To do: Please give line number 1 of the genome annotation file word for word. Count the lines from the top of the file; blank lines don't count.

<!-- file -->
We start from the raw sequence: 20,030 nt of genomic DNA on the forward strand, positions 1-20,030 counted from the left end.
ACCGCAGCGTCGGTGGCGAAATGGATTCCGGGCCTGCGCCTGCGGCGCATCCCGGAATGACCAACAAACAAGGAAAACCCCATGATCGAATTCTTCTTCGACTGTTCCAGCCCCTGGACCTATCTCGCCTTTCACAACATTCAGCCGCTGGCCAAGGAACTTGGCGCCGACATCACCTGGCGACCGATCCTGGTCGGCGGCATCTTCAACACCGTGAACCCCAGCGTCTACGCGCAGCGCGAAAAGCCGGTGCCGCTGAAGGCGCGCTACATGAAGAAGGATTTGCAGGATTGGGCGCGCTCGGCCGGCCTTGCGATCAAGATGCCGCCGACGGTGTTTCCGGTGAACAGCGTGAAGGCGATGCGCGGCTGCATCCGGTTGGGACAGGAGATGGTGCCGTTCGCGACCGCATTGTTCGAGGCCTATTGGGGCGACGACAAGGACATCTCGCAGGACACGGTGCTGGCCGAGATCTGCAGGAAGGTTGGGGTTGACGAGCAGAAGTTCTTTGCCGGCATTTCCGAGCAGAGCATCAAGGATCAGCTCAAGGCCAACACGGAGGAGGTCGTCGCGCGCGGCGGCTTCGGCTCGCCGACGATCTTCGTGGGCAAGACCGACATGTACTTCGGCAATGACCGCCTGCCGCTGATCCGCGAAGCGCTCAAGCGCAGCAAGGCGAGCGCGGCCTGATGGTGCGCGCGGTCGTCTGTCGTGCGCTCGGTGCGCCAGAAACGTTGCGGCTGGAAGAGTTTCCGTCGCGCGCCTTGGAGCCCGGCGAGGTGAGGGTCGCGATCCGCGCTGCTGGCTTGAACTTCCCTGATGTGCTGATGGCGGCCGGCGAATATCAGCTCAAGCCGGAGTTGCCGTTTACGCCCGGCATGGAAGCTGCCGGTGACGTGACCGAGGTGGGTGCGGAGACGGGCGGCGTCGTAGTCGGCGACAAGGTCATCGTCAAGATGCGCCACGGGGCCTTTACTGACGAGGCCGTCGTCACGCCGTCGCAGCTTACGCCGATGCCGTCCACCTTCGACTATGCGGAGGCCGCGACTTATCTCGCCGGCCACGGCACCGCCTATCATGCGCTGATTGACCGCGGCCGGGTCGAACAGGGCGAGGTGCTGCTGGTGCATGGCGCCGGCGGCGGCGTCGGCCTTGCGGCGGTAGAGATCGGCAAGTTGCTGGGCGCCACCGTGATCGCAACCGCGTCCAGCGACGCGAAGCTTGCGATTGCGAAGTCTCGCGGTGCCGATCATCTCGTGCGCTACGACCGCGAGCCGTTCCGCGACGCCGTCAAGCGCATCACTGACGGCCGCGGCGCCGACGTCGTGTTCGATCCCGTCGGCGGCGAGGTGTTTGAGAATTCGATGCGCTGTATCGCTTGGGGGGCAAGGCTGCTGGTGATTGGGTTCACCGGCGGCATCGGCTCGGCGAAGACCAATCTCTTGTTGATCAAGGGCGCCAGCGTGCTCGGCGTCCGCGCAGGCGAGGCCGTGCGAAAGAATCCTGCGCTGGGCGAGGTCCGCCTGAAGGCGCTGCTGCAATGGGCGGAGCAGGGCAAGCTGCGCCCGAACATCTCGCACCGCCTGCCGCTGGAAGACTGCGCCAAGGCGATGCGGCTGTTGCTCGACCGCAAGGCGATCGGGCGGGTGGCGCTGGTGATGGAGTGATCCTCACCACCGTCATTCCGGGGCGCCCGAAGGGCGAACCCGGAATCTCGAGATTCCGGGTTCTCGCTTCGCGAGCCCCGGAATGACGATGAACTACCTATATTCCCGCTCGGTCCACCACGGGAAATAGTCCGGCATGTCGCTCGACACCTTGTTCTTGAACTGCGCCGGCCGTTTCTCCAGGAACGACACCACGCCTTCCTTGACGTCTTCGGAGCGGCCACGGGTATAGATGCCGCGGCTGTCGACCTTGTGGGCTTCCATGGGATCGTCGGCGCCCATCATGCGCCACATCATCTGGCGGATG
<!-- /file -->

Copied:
We start from the raw sequence: 20,030 nt of genomic DNA on the forward strand, positions 1-20,030 counted from the left end.